Who will hire these robots?

The impact of robotic growth on employment.

By Mike Bacidore, editor in chief

Within three years, the world will witness a population explosion in industrial robots. According to the International Federation of Robotics (IFR), newly installed robots for industrial applications will surpass the 1.4 million mark by 2019. Only six U.S. cities have populations larger than that number, so how many jobs will be replaced as a result of this robotic expansion?

Comparing the number of robots to the number of people is a standard calculation to determine robotic density. The worldwide average is 66 units for every 10,000 employees. One of the geographic areas harboring a high robotic density is the European Union (EU), where 65% of the countries have a higher ratio of robots to employees than the global average. Are you with me so far? Or are you still trying to figure out what the six U.S. cities with the highest populations are?

Between 2010, when economies plummeted globally, and 2015, restructuring programs have been executed worldwide, and many of them involved installations of industrial robots.

While the robot saturation in Europe is fairly well-established, China is relatively low in robotic density, with only 36 units per 10,000 employees, but that’s largely due to the massive population there. In fact, its largest city, Shanghai, is home to more people than New York, Los Angeles, Chicago, Houston, Philadelphia and Phoenix—America’s six largest cities—combined.

There. Now you can stop thinking about it.

China is poised for an explosion in robot growth, with 40% of the world’s market volume predicted to be in China by 2019, according to IFR’s 2016 World Robotics Report. Make no mistake, China has its eye on quickly becoming one of the world’s top technological nations. And robots play a large part in that transformation, with China looking to increase the number of robotic units from 36 per 10,000 employees to 150 by 2020. That means an additional 650,000 new industrial robots—roughly the population of Memphis, Tennessee—will be installed throughout China. And what impact will those robots have on Chinese jobs? Will workers be engineered out and replaced by technology?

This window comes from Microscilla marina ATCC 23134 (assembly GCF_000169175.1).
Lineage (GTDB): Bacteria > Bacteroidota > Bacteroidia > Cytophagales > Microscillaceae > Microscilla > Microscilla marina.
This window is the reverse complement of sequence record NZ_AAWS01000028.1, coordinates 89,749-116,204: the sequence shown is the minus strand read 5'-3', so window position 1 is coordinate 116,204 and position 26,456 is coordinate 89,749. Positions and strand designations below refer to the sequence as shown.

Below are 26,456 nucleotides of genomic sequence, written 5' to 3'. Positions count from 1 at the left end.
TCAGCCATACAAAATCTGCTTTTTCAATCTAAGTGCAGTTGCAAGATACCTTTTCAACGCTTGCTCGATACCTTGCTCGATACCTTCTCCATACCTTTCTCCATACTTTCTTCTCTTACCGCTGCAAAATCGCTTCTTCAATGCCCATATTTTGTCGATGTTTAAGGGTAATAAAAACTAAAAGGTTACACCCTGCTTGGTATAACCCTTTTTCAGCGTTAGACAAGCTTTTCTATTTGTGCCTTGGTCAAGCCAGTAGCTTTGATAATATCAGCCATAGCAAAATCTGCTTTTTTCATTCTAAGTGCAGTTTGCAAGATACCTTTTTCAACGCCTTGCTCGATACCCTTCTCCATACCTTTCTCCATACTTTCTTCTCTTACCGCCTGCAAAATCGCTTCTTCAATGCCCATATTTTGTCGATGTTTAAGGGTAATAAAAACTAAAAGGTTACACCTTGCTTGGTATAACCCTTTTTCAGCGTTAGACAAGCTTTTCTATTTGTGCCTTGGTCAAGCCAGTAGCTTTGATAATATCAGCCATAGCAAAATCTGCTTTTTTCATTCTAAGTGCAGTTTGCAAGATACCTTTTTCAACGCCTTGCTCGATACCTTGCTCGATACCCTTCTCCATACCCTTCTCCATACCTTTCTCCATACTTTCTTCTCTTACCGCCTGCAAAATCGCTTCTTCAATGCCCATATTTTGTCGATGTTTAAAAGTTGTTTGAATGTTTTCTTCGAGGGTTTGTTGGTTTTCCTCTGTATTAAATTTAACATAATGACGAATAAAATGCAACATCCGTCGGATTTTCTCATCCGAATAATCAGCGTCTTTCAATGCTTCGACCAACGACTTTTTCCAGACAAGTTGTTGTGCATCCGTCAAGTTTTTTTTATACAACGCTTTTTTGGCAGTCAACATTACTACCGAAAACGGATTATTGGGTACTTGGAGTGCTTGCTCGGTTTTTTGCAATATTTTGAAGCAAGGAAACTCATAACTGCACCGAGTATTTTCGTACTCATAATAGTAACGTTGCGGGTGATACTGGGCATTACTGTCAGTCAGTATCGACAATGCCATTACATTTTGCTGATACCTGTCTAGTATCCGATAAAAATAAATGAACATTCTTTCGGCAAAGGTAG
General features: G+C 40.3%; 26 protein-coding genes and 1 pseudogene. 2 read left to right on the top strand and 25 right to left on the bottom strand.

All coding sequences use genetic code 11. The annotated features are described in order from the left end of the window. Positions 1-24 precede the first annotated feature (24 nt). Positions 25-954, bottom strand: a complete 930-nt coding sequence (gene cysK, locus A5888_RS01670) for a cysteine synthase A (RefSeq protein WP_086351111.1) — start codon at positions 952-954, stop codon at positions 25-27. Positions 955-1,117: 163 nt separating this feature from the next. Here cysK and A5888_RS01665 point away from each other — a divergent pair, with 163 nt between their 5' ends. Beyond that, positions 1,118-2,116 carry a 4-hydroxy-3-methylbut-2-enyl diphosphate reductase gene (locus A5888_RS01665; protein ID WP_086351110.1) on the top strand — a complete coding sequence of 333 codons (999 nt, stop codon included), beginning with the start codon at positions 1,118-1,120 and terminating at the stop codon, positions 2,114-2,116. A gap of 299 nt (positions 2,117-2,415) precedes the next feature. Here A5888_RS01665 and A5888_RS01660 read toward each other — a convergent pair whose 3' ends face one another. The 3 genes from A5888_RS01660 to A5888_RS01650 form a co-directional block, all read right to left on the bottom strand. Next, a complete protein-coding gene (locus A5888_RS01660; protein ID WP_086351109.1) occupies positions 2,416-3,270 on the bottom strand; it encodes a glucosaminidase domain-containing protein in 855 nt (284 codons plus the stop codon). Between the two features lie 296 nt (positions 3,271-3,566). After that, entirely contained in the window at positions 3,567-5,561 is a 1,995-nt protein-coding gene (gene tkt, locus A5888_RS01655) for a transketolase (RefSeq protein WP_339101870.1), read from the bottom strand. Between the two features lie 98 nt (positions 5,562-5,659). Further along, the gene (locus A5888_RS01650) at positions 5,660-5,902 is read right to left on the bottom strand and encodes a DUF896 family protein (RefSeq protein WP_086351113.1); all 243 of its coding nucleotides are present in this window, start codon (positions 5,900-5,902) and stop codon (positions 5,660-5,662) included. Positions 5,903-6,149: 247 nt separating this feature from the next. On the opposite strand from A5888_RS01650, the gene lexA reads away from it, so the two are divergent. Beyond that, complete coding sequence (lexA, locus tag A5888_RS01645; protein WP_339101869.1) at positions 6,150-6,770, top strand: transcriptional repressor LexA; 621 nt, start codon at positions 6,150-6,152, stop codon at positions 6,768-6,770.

China might look for a prediction of what will happen in the fourth largest single market for industrial robots in the world. The United States installed 27,000 new industrial robots in 2015, a 17% increase. With a stable economic situation, North America, including Canada and Mexico, is expected to grow 5-10% from 2016 to 2019.

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The United States’ significant role comes primarily from the automotive industry. American car makers rank third, behind only Japan and the Republic of Korea, in robotic density. The U.S. automotive industry has performed well of late, with 2015 marking its best performance in a decade.

Between 2010, when economies plummeted globally, and 2015, restructuring programs have been executed worldwide, and many of them involved installations of industrial robots. In the United States, Europe and Asia, 80,000 of them became operational over that period. That’s more than the population of Tuscaloosa, Alabama, but not quite the number of people living in Lawrence, Kansas.

Are we witnessing the loss of jobs that equal the populations of medium-sized cities as robots continue to multiply on factory floors? Consider what’s happened in the automotive industry. The IFR report indicates that employment in the automotive sector from 2010 to 2015 actually grew by 230,000. That’s enough jobs to employ every person in Baton Rouge, Louisiana. Laissez les robots rouler!

 

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